I m facing a huge problem with my grass growing. In living in a country which has hot climate for almost 7 months per year and the grass does not grow up at all. The seeds are destroyed. Do you have any grass variety to propose?

  • Temperature: 95-105 for almost 6 months (end of April to September)
  • Location: Cyprus
  • Humidity: rarely, in normal levels
  • Rain: in winter but in normal level
  • You should give more details on where do you live, or temperature (and humidity, and rain) range. I'm sure that "hot climate" mean different temperatures by different people in this site. Aug 7 '19 at 6:26
  • @GiacomoCatenazzi please see updates in the question
    – Error 1004
    Aug 7 '19 at 6:33
  • Last question: are you near the sea? So salty soil? Aug 7 '19 at 6:35
  • There is no sea, but i m not sure about salty soil.
    – Error 1004
    Aug 7 '19 at 6:36
  • Do you want this grass to form a mowed or short cut lawn or do you want the grass to remain long / tall as a decorative plant? Aug 7 '19 at 21:47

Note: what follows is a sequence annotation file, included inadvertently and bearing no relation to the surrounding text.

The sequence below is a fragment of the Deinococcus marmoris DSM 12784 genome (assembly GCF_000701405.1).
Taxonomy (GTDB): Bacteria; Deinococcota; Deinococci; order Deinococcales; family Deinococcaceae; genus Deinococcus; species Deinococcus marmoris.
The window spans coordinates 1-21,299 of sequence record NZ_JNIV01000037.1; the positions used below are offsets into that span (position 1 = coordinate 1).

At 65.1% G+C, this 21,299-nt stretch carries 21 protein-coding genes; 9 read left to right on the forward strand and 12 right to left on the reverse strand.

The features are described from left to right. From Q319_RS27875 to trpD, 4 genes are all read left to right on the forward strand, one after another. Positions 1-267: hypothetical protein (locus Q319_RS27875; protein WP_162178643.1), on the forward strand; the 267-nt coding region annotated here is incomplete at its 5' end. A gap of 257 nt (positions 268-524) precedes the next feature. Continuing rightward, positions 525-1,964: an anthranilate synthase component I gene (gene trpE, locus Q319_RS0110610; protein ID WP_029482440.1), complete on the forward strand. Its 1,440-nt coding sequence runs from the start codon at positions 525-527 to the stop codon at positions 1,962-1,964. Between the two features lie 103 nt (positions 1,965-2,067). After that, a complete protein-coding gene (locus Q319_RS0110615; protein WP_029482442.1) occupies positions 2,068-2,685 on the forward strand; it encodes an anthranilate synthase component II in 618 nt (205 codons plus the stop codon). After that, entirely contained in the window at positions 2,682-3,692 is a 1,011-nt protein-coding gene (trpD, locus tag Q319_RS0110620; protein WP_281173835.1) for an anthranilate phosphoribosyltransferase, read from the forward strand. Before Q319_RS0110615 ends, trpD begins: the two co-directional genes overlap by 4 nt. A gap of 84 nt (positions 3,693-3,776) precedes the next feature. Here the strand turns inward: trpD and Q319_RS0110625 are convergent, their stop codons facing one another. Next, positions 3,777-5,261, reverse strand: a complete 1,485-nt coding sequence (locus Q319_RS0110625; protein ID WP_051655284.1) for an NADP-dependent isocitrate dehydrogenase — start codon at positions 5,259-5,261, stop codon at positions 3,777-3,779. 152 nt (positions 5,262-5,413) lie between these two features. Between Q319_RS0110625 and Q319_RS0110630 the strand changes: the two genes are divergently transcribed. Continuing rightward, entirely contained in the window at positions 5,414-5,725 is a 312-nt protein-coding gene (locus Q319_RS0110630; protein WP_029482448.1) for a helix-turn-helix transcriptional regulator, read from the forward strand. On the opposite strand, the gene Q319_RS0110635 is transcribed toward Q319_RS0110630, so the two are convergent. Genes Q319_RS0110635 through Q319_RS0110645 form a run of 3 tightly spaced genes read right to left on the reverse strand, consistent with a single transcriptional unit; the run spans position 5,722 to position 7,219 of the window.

This University of Arkansas discussion speaks about how Crabgrass (the tropical type) Cynodon dactylon is extremely tough and is much used in very hot dry environments. However note that it needs to be treated rough and kept under control, otherwise it can get out of hand. It is perennial, spreads underground, and roots very deeply which enables it to survive very hot dry conditions. It pretty much always looks rough but that is the price you pay for something green and flat in the tropical zone.


St Augustine , it is not seeded but sodded or plugged . Plugs a foot apart will fill in during one season. But, it does need water.


This is almost ideal conditions for Bermuda grass, which is sold as seed.

It is fast growing, hard wearing (commonly used for sports turf in the southern USA), and drought tolerant.

  • I live in Phoenix, AZ and Bermuda grass is the "summer" grass of choice. Rye grass is planted as "winter" grass. It can't stand the heat, and Bermuda grass can't stand the cold, so it works out. Both need irrigation if there is not enough natural moisture.
    – Tim Nevins
    Aug 7 '19 at 14:59

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